What’s your cash flow cycle? Is your business running on a 30-day cycle? 45? 90? The quicker and more efficient your cash flow cycle, the more time you can spend harvesting the rewards of business, as opposed to the gymnastics of managing Accounts Receivable (AR). You can leave the grind behind—and claim the envied status of “Finder” instead.
The basic cash-to-conversion cycle—the time lapse between your own payments (say for services, payroll, raw materials, etc.) and the realization of corresponding revenue—is crucial to the success of any business.
For manufacturing companies, to calculate the cycle you factor inventory periods with average COGS payment as follows:
(The number of days in inventory + days outstanding) – the average payment period for COGS
For service companies, you apply this formula:
(The number of days of revenue required to cover period staffing costs + number of days outstanding) – the average payment period for payroll and consumables
If your cycle exceeds 35 days, problems abound. As a business leader, you may end up focusing your energy on getting information on collections, making cash forecasts, and trying to stretch-out cash versus taking actions that generate new revenues.
Trends and Benchmarks—Measures of Efficient Cash Flow
To get a true feel for your cash flow cycle, you can’t just take a one-time snapshot. You need to see a trend over several periods (e.g., six months) or benchmark your numbers against an industry norm, such as those from American Productivity & Quality Center (APQC). APQC surveyed close to 4,000 companies on their cash cycle. They found that, on average, companies realize cash-to-cash in 45 days. However, well-run companies realize cash-to-cash in 30 days or less. That’s an astounding 33% improvement over their peers. Not only does this offer a significant cash boost (and a corresponding lack of stress), read on for additional strategic advantages.
On the opposite end of the spectrum, the worst-run companies took 80 days or longer to complete the cycle. Companies with an extended cycle are at a huge disadvantage for obvious reasons—chiefly, focusing substantial time and effort on collecting versus creating.
Better to be a Finder Than a Grinder
One of the best ways to envision this disadvantage is through the business leadership concept of Finder, Minder, and Grinder. Grinders spend their work day focusing on the daily work process, and getting the tasks before them completed and out by the end of the day. B2B CFO founder and distinguished thought leader, Jerry Mills, wrote an entire book about this, entitled The Danger Zone.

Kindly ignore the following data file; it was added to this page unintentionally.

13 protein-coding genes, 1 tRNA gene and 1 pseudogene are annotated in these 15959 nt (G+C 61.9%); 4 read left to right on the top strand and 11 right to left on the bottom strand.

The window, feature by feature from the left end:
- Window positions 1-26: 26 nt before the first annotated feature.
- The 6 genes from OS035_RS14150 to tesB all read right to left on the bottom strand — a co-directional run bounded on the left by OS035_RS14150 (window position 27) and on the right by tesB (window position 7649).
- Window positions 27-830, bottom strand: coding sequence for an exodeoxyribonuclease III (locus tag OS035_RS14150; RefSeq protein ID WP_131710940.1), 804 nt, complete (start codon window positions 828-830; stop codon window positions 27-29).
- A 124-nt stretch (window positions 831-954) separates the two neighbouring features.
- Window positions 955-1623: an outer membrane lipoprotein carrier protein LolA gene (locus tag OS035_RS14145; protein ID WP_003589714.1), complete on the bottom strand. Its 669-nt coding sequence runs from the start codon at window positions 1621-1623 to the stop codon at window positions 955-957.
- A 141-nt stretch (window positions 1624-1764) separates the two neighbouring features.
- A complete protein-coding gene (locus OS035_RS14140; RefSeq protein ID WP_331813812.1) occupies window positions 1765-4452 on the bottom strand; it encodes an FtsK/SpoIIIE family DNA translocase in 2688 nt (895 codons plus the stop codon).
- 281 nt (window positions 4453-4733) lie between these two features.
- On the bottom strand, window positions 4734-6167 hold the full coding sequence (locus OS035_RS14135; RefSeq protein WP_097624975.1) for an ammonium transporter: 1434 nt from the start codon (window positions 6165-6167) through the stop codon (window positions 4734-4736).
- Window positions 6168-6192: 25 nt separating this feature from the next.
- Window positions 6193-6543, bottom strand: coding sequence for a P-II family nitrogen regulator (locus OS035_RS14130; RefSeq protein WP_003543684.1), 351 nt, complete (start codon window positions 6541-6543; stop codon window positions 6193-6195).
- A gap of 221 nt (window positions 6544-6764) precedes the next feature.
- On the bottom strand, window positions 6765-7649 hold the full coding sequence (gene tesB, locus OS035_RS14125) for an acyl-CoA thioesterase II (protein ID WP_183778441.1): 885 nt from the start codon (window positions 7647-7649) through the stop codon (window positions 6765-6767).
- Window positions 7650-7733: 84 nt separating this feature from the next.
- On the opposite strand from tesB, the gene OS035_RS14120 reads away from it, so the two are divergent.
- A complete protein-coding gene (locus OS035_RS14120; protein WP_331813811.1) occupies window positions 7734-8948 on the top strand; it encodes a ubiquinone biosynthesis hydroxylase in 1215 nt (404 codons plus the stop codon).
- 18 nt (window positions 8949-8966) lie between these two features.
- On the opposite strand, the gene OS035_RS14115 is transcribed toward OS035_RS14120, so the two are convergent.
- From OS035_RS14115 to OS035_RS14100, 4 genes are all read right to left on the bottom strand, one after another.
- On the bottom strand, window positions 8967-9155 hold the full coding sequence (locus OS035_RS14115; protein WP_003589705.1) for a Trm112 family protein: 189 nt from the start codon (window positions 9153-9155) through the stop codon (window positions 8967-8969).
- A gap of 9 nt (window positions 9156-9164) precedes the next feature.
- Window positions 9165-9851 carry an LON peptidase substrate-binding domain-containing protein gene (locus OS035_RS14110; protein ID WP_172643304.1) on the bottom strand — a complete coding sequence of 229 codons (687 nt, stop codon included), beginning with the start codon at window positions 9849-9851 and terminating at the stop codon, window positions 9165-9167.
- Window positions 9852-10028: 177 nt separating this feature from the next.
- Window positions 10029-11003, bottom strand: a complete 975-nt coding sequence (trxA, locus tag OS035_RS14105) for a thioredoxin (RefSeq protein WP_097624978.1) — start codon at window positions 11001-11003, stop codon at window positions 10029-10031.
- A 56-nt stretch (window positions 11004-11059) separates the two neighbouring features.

Minders focus on what has happened—they put more emphasis on the rear-view mirror and recording or tracking activity. They act like controllers or office managers. Compare this to their more effective peers (or better yet, their high-performing competitors!).
Unlike the other two, Finders focus on generating new thought flow, new revenues, developing products, and exploring potential partnerships for future business development. Imagine taking all the time and energy required to grind out day-to-day cash flow or minding the past, and instead applying it to finding new sources of income.
Small Changes in Process Make a Big Difference
Leaders of companies that fall in the 45 to 60 day cash conversion cycle, or even the 90-day cycle, can make adjustments to their processes and realize significant improvements.
For example, I recently helped one of my clients cut their conversion cycle by a third. This remarkable change of status wasn’t the result of wishful thinking, but of strategic analysis and implementation. I started by studying the company’s financial statements, weekly cash management process, and accounts receivable aging.
What I found was that my client is excellent at promptly shipping their product. However, it typically took them 30 days to send out invoices. AR lagged an average of 60 days behind shipment. The delayed invoicing, compounded by other factors, resulted in an untenable cash conversion cycle of more than 90 days. After making adjustments in inventory acquisition, an upgrade in staff, and moving to same-day ship-to-billing, the cash cycle is now 35 days. The owner is no longer chasing money, now he’s reeling it in.
Improving Cash Flow Starts Here
If your business is having difficulty time paying bills on time, you may think your only recourse is to look for outside avenues for cash, extend or obtain a new line of credit, or secure new capital for business growth. Instead, you should first look inside your business.
The revenue can already be there, but mistimed inflow is costing you crucial opportunities. Fees, interest, even relinquishing some ownership are the heavy price you pay for an extended cash flow cycle. Change doesn’t have to be disruptive to produce significant ripple effects. Knowing where to look and what to modify can have you finding cash – inside and out.
Dennis McIntosh is a finance executive and experienced CFO with expertise driving high-impact business growth, transforming financial operations, and helping owners exit their business. He is a partner with B2B CFO Partners, a national consulting practice providing financial services to privately owned companies.